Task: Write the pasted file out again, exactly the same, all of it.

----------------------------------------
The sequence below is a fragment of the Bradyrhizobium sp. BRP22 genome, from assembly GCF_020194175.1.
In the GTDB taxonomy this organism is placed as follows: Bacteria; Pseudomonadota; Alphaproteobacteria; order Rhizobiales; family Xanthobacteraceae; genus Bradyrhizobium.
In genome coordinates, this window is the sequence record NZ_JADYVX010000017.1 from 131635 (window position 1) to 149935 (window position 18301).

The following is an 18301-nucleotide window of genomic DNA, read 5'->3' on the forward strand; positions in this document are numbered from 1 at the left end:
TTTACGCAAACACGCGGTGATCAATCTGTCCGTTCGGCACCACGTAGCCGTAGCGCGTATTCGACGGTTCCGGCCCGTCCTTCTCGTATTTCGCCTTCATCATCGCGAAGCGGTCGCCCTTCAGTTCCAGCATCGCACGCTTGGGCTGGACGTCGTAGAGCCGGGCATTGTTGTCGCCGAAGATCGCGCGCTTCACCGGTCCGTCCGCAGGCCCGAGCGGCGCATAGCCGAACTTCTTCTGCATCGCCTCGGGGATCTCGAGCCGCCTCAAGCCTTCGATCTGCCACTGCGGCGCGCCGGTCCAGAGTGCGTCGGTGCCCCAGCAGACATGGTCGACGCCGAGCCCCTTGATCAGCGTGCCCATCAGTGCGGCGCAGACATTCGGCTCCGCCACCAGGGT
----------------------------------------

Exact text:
The sequence below is a fragment of the Bradyrhizobium sp. BRP22 genome, from assembly GCF_020194175.1.
In the GTDB taxonomy this organism is placed as follows: Bacteria; Pseudomonadota; Alphaproteobacteria; order Rhizobiales; family Xanthobacteraceae; genus Bradyrhizobium.
In genome coordinates, this window is the sequence record NZ_JADYVX010000017.1 from 131635 (window position 1) to 149935 (window position 18301).

The following is an 18301-nucleotide window of genomic DNA, read 5'->3' on the forward strand; positions in this document are numbered from 1 at the left end:
TTTACGCAAACACGCGGTGATCAATCTGTCCGTTCGGCACCACGTAGCCGTAGCGCGTATTCGACGGTTCCGGCCCGTCCTTCTCGTATTTCGCCTTCATCATCGCGAAGCGGTCGCCCTTCAGTTCCAGCATCGCACGCTTGGGCTGGACGTCGTAGAGCCGGGCATTGTTGTCGCCGAAGATCGCGCGCTTCACCGGTCCGTCCGCAGGCCCGAGCGGCGCATAGCCGAACTTCTTCTGCATCGCCTCGGGGATCTCGAGCCGCCTCAAGCCTTCGATCTGCCACTGCGGCGCGCCGGTCCAGAGTGCGTCGGTGCCCCAGCAGACATGGTCGACGCCGAGCCCCTTGATCAGCGTGCCCATCAGTGCGGCGCAGACATTCGGCTCCGCCACCAGGGT